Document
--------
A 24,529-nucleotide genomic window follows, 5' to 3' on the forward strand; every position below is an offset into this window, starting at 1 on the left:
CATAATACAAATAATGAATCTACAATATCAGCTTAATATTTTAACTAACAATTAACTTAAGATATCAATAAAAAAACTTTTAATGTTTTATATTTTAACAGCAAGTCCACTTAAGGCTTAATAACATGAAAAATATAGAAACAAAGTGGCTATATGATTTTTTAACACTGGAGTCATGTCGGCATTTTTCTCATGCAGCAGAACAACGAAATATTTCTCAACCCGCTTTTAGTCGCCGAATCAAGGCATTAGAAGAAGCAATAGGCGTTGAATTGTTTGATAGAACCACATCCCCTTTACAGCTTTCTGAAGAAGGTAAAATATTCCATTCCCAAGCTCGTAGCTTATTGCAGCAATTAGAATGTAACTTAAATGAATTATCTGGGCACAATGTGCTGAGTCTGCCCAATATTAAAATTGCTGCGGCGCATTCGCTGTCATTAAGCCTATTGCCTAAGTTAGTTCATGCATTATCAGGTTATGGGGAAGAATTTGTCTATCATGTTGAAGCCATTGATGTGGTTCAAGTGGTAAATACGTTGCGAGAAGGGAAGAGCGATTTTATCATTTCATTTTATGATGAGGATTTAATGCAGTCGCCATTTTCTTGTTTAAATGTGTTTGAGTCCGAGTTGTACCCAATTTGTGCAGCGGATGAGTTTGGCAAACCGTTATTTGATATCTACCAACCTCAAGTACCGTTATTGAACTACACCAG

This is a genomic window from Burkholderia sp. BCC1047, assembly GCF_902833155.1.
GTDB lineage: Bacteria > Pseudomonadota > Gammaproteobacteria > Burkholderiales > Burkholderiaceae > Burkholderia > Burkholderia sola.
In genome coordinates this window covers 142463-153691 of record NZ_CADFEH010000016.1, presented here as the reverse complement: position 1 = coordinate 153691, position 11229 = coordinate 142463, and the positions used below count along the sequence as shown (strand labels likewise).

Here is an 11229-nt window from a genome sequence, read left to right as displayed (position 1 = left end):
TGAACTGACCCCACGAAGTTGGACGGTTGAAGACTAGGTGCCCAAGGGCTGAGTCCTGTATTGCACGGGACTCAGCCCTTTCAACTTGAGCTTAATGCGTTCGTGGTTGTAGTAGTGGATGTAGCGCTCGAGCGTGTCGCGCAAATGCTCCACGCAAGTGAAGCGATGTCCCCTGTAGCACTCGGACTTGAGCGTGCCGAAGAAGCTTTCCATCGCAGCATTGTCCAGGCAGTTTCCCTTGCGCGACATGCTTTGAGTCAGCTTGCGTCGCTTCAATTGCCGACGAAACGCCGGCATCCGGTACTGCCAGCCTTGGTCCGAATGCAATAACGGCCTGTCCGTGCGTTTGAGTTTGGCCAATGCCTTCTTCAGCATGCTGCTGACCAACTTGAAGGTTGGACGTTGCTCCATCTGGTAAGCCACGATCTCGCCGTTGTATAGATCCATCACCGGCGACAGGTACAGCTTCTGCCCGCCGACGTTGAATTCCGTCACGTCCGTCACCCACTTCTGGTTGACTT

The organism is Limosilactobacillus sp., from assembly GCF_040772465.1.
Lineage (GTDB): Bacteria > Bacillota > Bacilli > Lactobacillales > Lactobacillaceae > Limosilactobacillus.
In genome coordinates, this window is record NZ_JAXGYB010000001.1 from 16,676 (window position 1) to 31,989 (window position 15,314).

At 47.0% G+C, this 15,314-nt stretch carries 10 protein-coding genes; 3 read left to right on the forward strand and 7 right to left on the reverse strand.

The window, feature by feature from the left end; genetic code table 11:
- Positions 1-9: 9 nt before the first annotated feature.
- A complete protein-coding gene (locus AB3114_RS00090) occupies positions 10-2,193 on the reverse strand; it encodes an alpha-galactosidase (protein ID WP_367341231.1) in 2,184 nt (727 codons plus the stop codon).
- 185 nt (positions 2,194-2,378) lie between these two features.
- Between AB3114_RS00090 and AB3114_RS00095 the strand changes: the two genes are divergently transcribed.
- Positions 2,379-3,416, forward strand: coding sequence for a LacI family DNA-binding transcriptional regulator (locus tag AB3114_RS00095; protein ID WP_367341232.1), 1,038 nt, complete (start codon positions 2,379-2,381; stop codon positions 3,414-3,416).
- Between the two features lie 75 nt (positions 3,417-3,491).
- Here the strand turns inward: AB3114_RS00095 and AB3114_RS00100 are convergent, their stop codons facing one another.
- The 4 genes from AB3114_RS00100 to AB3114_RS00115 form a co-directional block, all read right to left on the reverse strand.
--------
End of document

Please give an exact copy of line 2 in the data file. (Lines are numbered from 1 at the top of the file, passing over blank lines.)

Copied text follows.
CATAATACAAATAATGAATCTACAATATCAGCTTAATATTTTAACTAACAATTAACTTAAGATATCAATAAAAAAACTTTTAATGTTTTATATTTTAACAGCAAGTCCACTTAAGGCTTAATAACATGAAAAATATAGAAACAAAGTGGCTATATGATTTTTTAACACTGGAGTCATGTCGGCATTTTTCTCATGCAGCAGAACAACGAAATATTTCTCAACCCGCTTTTAGTCGCCGAATCAAGGCATTAGAAGAAGCAATAGGCGTTGAATTGTTTGATAGAACCACATCCCCTTTACAGCTTTCTGAAGAAGGTAAAATATTCCATTCCCAAGCTCGTAGCTTATTGCAGCAATTAGAATGTAACTTAAATGAATTATCTGGGCACAATGTGCTGAGTCTGCCCAATATTAAAATTGCTGCGGCGCATTCGCTGTCATTAAGCCTATTGCCTAAGTTAGTTCATGCATTATCAGGTTATGGGGAAGAATTTGTCTATCATGTTGAAGCCATTGATGTGGTTCAAGTGGTAAATACGTTGCGAGAAGGGAAGAGCGATTTTATCATTTCATTTTATGATGAGGATTTAATGCAGTCGCCATTTTCTTGTTTAAATGTGTTTGAGTCCGAGTTGTACCCAATTTGTGCAGCGGATGAGTTTGGCAAACCGTTATTTGATATCTACCAACCTCAAGTACCGTTATTGAACTACACCAG